Julian Barnes can rightfully be called a prolific author, having published nineteen books, more than twenty short stories, and over one-hundred essays and reviews! He has also written four novels under the pseudonym Dan Kavanagh
, a mysterious, steer-wrestling, gay-bar-bouncing personality who, "devoted his adolescence to truancy, venery and petty theft... [and who] is currently working in London at jobs he declines to specify". In October 2011, after having been nominated four times, Barnes won the Man Booker Prize for his highly acclaimed novel, The Sense of an Ending
. Read on to learn more about a selection of his novels...
The first book he published under the name Julian Barnes, Metroland
(1980), took approximately 8 years to write and draws on the author's personal experiences growing up in the suburbs of London. Written in three parts, it follows the main characters, Christopher and Toni, as they evolve from children into snarky adolescents, and, finally, men who are faced with shocking truths about themselves and their futures. It won the Somerset Maugham Award for a first novel.
Considered to be Barnes's "breakout" novel, Flaubert's Parrot
(1984) is about a widowed English doctor's obsession with Gustave Flaubert and his use of Flaubert's writings to make sense of his own life. While on a trip to France, the doctor, Geoffrey Braithwaite, seeks to find the authentic stuffed parrot that once sat on Flaubert's desk and was said to have inspired the great author. It was shortlisted for the Booker Prize in 1984 and won the Geoffrey Faber Memorial Prize the following year.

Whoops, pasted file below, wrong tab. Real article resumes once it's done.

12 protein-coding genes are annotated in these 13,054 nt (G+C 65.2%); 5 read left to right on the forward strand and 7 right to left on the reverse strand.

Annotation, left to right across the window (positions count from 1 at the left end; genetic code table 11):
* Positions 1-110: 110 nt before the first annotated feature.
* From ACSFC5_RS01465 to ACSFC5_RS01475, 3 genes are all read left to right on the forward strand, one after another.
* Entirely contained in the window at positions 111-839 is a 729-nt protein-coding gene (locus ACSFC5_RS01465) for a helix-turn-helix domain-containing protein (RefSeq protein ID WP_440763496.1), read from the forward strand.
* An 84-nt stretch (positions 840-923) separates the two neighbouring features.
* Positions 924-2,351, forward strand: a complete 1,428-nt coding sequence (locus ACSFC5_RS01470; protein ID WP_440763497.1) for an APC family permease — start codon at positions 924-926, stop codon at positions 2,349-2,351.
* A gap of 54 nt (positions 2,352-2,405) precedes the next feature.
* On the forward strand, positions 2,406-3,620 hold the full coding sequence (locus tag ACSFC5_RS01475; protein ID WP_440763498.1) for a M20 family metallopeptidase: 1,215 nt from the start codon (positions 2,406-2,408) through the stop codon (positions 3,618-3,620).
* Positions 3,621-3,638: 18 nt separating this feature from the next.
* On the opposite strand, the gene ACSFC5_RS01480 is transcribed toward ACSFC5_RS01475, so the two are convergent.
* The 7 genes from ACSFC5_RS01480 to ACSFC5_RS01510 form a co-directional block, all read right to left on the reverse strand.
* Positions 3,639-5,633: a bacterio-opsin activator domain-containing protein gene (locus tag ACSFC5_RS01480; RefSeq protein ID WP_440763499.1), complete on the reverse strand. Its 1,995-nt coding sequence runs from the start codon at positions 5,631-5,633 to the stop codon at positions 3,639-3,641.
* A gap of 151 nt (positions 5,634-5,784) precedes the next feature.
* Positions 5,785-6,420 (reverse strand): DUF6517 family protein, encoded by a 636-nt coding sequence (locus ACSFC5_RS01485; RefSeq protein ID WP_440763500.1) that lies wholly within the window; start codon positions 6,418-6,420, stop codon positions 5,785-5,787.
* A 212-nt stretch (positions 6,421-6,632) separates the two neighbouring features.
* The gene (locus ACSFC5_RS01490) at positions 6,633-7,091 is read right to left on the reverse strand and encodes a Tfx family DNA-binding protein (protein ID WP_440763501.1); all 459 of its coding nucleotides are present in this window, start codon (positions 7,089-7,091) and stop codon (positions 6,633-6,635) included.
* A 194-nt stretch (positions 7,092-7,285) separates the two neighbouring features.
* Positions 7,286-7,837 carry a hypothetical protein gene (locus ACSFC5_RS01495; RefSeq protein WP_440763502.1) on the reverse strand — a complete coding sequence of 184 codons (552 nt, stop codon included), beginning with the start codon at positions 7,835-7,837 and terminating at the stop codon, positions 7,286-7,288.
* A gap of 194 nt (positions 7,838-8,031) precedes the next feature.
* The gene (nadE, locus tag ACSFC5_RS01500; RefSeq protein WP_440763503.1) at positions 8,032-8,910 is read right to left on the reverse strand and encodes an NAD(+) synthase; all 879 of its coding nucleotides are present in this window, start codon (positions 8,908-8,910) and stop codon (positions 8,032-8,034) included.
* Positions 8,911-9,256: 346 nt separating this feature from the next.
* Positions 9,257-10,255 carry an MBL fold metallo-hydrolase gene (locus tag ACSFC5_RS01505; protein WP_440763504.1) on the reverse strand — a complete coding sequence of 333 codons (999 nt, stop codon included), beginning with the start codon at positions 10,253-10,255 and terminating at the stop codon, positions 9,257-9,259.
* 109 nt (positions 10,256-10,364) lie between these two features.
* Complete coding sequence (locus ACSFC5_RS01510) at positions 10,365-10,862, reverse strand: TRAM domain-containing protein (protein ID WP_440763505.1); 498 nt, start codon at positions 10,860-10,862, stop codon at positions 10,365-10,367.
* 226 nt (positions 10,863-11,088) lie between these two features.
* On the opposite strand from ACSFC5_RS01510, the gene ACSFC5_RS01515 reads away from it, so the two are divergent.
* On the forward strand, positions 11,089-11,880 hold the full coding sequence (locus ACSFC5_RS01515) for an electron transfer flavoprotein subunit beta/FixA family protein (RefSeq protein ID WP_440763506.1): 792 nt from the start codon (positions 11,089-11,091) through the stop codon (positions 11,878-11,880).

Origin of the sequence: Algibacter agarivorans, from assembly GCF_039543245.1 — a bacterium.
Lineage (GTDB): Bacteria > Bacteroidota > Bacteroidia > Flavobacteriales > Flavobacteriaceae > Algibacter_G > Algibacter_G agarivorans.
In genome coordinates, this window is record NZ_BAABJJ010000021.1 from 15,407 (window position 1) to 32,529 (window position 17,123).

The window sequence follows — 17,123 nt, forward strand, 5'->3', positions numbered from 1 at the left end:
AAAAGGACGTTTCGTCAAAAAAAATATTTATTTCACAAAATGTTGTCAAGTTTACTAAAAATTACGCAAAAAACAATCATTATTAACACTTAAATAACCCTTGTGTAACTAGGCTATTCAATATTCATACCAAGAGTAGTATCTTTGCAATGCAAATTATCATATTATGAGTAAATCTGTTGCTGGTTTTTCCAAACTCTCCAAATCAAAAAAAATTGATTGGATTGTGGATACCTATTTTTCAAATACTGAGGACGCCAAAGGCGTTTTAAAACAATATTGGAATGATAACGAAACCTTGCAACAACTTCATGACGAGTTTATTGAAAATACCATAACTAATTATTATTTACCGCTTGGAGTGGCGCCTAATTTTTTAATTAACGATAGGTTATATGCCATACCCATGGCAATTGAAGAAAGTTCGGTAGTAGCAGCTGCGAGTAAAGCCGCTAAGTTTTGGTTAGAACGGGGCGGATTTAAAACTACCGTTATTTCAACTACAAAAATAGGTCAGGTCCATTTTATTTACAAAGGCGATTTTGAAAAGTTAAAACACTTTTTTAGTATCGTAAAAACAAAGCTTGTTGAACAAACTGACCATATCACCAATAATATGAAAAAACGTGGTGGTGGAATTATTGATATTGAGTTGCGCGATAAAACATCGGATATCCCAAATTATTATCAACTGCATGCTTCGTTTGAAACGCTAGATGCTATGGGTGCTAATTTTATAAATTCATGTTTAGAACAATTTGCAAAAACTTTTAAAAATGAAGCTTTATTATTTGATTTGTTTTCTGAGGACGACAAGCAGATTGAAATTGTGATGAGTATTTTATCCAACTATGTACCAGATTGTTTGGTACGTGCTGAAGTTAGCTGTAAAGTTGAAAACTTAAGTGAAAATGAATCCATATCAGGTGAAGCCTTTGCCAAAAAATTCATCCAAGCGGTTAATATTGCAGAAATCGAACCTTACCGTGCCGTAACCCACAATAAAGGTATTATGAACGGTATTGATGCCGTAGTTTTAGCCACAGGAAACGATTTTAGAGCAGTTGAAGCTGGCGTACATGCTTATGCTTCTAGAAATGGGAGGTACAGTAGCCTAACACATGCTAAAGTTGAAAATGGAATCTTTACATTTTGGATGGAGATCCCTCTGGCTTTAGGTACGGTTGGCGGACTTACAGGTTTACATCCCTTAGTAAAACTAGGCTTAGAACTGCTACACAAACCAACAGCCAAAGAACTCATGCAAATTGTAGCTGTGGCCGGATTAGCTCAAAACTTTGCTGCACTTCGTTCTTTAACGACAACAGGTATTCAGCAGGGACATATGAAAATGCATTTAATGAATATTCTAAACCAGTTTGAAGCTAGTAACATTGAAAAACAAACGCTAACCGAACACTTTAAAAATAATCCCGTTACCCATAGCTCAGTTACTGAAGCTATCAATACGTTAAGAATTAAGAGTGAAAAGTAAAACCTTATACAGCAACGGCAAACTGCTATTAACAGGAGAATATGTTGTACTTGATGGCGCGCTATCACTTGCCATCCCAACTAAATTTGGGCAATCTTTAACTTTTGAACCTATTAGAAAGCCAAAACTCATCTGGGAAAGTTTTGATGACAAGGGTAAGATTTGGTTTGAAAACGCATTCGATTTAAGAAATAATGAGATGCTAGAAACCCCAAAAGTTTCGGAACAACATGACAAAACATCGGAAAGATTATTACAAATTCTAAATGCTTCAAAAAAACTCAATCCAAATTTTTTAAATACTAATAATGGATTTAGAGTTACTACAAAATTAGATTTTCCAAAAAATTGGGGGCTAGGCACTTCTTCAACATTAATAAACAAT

The History of the World in 10 1/2 Chapters
(1989) is one of Barnes's most studied and revered novels, incorporating themes of voyage and discovery with a combination of fictional and historical narratives. Barnes questions our many interpretations of history, as well as our collective place in it, and examines how and why people attempt to find answers. The book was lauded as "frequently brilliant, funny, thoughtful, iconoclastic and a delight to read" by author Salman Rushdie
Shortlisted for the Man Booker Prize in 2005, and winner of the Annual Best Foreign Novels, 21st Century, Arthur & George
is the story of Sir Arthur Conan Doyle, the famed writer of Sherlock Holmes
, and George Edalji, a hardworking and socially awkward Birmingham solicitor (lawyer). They are brought together by a sequence of events, known then as The Great Wyrley Outrages, and Julian Barnes reveals both the events of the case, and the psychology of the age.
For more information about Julian Barnes, please visit his his bio page